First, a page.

Spring brings warmer weather, rain, fresh growth, and kitten season! Though it sounds adorable, kitten season can be a difficult and very busy time for those working in the field of animal welfare. Kitten season runs from March through September, though heavily concentrated in the spring. Female cats become pregnant over the winter or early in the spring, and can have two litters per year, averaging four kittens per litter. This leads to an overwhelming influx of kittens into shelters during kitten season.
The best way to help prevent this large influx of homeless kittens into local animal shelters is through a Trap-Neuter-Return (TNR) program. By trapping cats before they birth their spring litters, hundreds of lives can be saved. If a pregnant cat has already given birth to her litter, the following tips can be used to safely and successfully trap the momma and her kittens for TNR.
Begin trapping immediately if any of the following apply:
- If the kittens are 12 weeks (approximately 3 lbs.) or older, meaning both the mother and her kittens are ready to be spayed or neutered and can receive a Rabies vaccine.
- If either the mother cat or the kittens are in an area where they are in immediate danger.
- If either the mother cat or any of the kittens appear very sick or injured.
If none of the above situations apply, it is recommended to monitor the cats closely until they are ready to be trapped for spay/neuter and vaccination. This best practice involves allowing a mother cat to care for her kittens in their outdoor home until the kittens are 12 weeks old and are ready to be spayed or neutered.
Take special safety precautions when trapping kittens due to their small size.
- Ensure you have enough traps so that each cat or kitten has its own trap.
- Use kitten-sized humane traps. When larger traps are used, one kitten might set off the trap while another one is still at the entrance, leading to possible injury.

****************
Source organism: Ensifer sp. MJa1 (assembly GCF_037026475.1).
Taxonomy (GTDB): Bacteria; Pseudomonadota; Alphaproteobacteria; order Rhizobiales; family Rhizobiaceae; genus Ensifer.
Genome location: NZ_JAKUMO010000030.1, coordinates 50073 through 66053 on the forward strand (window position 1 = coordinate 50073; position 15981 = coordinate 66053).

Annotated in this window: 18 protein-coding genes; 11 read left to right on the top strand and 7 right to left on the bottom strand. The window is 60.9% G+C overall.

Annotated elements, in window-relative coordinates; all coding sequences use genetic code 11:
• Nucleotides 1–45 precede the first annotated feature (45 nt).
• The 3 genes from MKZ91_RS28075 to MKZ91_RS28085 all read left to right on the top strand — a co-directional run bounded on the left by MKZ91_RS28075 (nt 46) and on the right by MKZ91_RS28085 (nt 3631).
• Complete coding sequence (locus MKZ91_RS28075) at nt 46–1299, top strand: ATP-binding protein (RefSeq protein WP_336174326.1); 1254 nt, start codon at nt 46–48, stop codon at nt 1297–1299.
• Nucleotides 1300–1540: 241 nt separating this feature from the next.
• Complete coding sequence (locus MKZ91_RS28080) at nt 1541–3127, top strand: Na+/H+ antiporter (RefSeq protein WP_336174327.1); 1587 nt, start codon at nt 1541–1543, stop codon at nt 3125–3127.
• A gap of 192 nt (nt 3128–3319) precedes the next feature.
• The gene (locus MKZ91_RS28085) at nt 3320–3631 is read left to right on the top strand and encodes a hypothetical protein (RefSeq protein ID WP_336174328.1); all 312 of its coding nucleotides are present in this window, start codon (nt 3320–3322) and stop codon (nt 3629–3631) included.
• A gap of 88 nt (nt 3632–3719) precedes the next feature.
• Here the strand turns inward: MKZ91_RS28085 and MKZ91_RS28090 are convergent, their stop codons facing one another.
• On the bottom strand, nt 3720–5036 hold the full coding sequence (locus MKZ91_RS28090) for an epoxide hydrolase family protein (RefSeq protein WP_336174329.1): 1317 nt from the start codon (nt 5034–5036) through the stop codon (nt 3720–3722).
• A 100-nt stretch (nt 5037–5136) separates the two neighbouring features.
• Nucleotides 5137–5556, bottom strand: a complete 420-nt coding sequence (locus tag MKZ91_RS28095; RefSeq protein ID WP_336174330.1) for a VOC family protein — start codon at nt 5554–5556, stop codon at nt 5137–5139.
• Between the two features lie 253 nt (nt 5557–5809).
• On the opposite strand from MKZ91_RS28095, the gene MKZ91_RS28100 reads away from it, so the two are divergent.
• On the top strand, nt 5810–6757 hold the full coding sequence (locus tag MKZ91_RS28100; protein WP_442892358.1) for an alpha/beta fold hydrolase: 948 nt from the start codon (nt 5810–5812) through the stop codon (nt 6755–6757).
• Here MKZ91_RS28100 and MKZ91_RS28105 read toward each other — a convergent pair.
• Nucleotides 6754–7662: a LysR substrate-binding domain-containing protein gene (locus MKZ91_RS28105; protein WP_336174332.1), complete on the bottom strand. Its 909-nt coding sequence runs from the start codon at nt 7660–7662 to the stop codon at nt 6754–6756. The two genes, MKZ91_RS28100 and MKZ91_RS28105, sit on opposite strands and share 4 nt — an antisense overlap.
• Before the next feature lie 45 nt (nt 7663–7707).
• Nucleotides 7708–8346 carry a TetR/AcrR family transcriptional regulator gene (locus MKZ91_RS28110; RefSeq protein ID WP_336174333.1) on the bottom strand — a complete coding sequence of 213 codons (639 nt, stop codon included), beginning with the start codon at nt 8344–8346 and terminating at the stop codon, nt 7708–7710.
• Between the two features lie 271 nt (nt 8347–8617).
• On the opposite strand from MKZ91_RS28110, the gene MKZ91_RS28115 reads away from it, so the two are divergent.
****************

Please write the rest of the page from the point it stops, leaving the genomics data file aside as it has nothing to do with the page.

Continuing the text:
- Always actively monitor traps you have set for kittens. They are more fragile and sensitive to the elements than adult cats.
- After a cat or kitten has been trapped, the trap should be moved to a temperature-controlled staging area.
Think like a cat!
- If a kitten is trapped first, it may start meowing, attracting its mother and the other kittens.
- Place a second trap immediately behind the trapped kitten. Another kitten or the mother will go into this trap trying to get to the first trapped kitten.
- If the mother is trapped first, setting the traps up in a similar fashion will encourage one of the kittens to go into the second trap to get to its mother. This works best if the traps are covered with a blanket with only the entrances exposed, so it appears to be a tunnel to the cats.
- If you trap a mother cat who is still nursing, be sure to let the veterinary staff know so that she can be released back to her kittens as soon as possible after surgery.
- Kittens MUST be 3 lbs. (approximately 12 weeks) to come through the TNR program at the York County SPCA, as they must be 12 weeks old to receive a Rabies vaccine.
- If they are healthy and thriving, returning kittens to their outdoor homes as part of a TNR program is a safe and desirable outcome. There are not enough homes for every kitten that could potentially be surrendered to a shelter during kitten season. TNR helps save these lives.
- Our TNR program accepts walk-ins with no appointment necessary, Monday through Thursday, between 8:00-8:30AM, limit one cat per person per day. Please make sure the cat is in a secure, humane box trap. The $15 fee includes spay/neuter surgery, ear tipping, and Rabies vaccination. To bring more than one cat at a time, please call 717-764-6109 ext. 302 or email email@example.com to schedule TNR appointments.